The most prominent individual associated with the fledgling NCLR was the legendary union activist Cesar Chavez, who was elected to Council’s board. He was unable to serve in any meaningful way, however, because of the demands of his principal occupation as head of the United Farm Workers of America.

Maclovio Barraza, a Tucson-based labor organizer who claimed that the injustices inherent in American society had turned Mexican Americans in the Southwestern U.S. into one of “the most disadvantaged segments of our society,” served as NCLR’s board chairman during the organization’s first 9 years. Notably, the federal government’s Subversive Activities Control Board had identified Barraza as a Communist Party member.

Illegal Mexican Immigration

NCLR’s Opposition to Post-9/11 Homeland Security Policies

NCLR strongly opposed most of the U.S. government’s post-9/11 counterterrorism efforts—alleging, in most cases, that they “undermined” the rights of “noncitizen Latinos.” Some examples:

  • NCLR opposed the Aviation Transportation and Security Act of 2001, which required that all U.S. airport baggage screeners—many of whom were Hispanics—be American citizens. “Tying together citizenship and security—without any evidence that the two are linked—sets a new and dangerous precedent in the United States” said NCLR staffer Michele Waslin.
  • NCLR endorsed the December 18, 2001 “Statement of Solidarity with Migrants,” which was drawn up by the National Network for Immigrant and Refugee Rights. This document called upon the U.S. government to “end discriminatory policies passed on the basis of legal status in the wake of September 11”
  • NCLR was a signatory to a March 17, 2003 letter exhorting members of the U.S. Congress to oppose Patriot Act II on grounds that it “contain[ed] a multitude of new and sweeping law enforcement and intelligence gathering powers … that would severely dilute, if not undermine, many basic constitutional rights.”
  • In 2003, NCLR endorsed the Community Resolution to Protect Civil Liberties campaign, a project that tried to influence city councils to pass resolutions of non-compliance with the provisions of the Patriot Act.
  • A June 2003 issue brief funded by the Ford Foundation, the John D. and Catherine T. MacArthur Foundation, and George Soros’s Open Society Institute gave an extensive overview of NCLR’s view of border issues under the heading “Counterterrorism and the Latino Community Since September 11.” Regarding the recent dissolution of the Immigration and Naturalization Service (INS) and the incorporation of immigration enforcement into the newly formed Department of Homeland Security, the report stated: “Placing the immigration agency within a new mega-national security agency jeopardizes our country’s rich immigration tradition and threatens to make the already poor treatment of immigrants by the federal bureaucracy even worse.”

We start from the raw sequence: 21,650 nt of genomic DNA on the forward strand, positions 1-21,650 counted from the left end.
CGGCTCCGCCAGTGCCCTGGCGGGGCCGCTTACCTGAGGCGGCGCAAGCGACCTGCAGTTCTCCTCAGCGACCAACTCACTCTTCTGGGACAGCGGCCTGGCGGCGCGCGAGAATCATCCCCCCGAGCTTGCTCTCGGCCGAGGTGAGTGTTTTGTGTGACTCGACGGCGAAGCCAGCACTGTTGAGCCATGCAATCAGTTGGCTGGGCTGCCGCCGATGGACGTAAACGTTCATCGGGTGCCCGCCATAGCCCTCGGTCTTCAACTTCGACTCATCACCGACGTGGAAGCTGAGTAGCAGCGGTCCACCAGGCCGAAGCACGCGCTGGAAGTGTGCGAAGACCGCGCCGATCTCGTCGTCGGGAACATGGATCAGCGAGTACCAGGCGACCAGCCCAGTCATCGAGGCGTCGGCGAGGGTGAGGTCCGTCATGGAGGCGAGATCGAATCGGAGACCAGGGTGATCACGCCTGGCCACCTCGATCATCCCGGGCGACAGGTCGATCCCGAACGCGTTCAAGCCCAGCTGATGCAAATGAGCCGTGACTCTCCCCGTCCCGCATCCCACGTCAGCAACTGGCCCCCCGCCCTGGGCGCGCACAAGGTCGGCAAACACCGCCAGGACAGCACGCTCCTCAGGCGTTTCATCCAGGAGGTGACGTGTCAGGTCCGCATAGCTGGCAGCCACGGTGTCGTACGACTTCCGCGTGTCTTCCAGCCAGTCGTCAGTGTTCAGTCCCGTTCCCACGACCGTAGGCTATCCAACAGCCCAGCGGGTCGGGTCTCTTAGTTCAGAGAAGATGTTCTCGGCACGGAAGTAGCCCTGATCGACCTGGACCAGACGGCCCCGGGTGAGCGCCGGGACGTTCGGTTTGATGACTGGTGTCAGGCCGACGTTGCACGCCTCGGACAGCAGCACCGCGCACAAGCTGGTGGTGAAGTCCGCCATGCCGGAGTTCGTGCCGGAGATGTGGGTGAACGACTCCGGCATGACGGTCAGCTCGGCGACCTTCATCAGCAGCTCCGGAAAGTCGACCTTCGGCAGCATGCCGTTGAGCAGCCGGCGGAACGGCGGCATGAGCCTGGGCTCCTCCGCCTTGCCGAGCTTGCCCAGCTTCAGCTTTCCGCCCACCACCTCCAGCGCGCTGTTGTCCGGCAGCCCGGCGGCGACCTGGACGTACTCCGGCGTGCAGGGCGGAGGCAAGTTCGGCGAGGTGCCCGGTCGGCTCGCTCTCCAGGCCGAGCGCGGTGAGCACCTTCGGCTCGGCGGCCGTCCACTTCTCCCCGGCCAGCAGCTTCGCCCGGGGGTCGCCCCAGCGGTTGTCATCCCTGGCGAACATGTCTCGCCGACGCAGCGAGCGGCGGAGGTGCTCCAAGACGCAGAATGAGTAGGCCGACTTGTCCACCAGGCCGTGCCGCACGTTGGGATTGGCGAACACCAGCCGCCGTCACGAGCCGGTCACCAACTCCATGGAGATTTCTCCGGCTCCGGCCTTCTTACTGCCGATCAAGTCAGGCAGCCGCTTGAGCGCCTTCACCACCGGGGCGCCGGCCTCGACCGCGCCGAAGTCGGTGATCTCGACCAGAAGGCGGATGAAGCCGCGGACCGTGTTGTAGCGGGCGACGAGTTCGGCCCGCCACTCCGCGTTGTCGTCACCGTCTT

• NCLR endorsed the Civil Liberties Restoration Act of 2004, which was designed to roll back, in the name of protecting civil liberties, vital national-security policies that had been adopted after the 9/11 terrorist attacks.
  • Post-9/11, NCLR cooperated with groups such as the American-Arab Anti-Discrimination Committee and the Arab American Institute to protest the deportation of Arabs living in the United States illegally.
  • NCLR also cooperated with socialist/Marxist groups such as Refuse&Resist!, which likened those lawfully arrested and deported, to the “disappeared” political prisoners of banana republics.

La Raza Protest CA

Current Programs of NCLR

To promote the interests of Hispanics in the United States, NCLR currently engages in research, policy analysis, and advocacy in 8 major program areas:

1) Advocacy & Empowerment

NCLR’s Advocacy & Empowerment (A&E) program aims to help Latinos “assert” their “rightful place” in American society, where they “are suffering from higher rates of unemployment and foreclosure than other communities.” Asserting that “our [Latinos’] voting rights are threatened in states throughout the country,” the A&E program concentrates on “advocacy activities at state and local levels” and seeks to “strengthe[n] Latino participation in the political process.” It does this by “encouraging eligible applicants to become citizens”; “motivating citizens to register and vote”; and “creating a new generation of Latino leaders to educate voters about issues affecting Hispanics and to advocate for local, state, and national policies that will help build a strong Latino community and a stronger country.” Further, the A&E program helps non-citizen Hispanics to become citizens through its “Citizenship, It’s Time!” and “Citizenship Assistance” initiatives, the latter of which provides grants to naturalization programs run by community-based organizations. Similarly, A&E promotes Hispanic voter-registration and voter-mobilization through its “ya es hora ¡VE Y VOTA!” (“It’s Time, Go Vote!”) and Latino Empowerment and Advocacyprojects. Some additional facts:

  • In pursuit of its A&E program goals, NCLR, at the 2008 “Take Back America” conference sponsored by the Campaign for America’s Future (CAF), proudly announced that it would be joining a number of fellow left-wing organizations in “the most expensive” ($350 million) voter-registration, voter-education, and voter-mobilization effort “in history” during that year’s election season. Other members of the coalition included ACORN, the AFL-CIO, CAF,, Rock the Vote, and the Women’s Voices Women Vote Action Fund.